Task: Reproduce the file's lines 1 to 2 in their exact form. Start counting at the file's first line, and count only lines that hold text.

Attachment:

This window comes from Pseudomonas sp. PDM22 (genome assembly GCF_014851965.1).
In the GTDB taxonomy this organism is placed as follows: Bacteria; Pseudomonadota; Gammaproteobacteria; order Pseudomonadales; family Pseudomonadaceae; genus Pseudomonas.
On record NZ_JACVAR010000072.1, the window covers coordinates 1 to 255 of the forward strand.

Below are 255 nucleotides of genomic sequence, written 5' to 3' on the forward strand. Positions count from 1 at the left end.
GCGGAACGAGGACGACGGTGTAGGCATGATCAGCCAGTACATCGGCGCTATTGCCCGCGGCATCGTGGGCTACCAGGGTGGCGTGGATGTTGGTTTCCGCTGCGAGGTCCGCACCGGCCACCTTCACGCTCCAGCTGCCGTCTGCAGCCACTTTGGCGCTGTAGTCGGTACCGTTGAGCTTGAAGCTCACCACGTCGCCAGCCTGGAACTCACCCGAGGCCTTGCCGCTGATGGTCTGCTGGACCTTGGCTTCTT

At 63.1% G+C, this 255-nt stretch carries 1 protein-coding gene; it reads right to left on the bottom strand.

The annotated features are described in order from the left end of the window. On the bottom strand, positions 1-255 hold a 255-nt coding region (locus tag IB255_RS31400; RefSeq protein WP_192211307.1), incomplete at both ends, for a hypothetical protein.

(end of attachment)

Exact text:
This window comes from Pseudomonas sp. PDM22 (genome assembly GCF_014851965.1).
In the GTDB taxonomy this organism is placed as follows: Bacteria; Pseudomonadota; Gammaproteobacteria; order Pseudomonadales; family Pseudomonadaceae; genus Pseudomonas.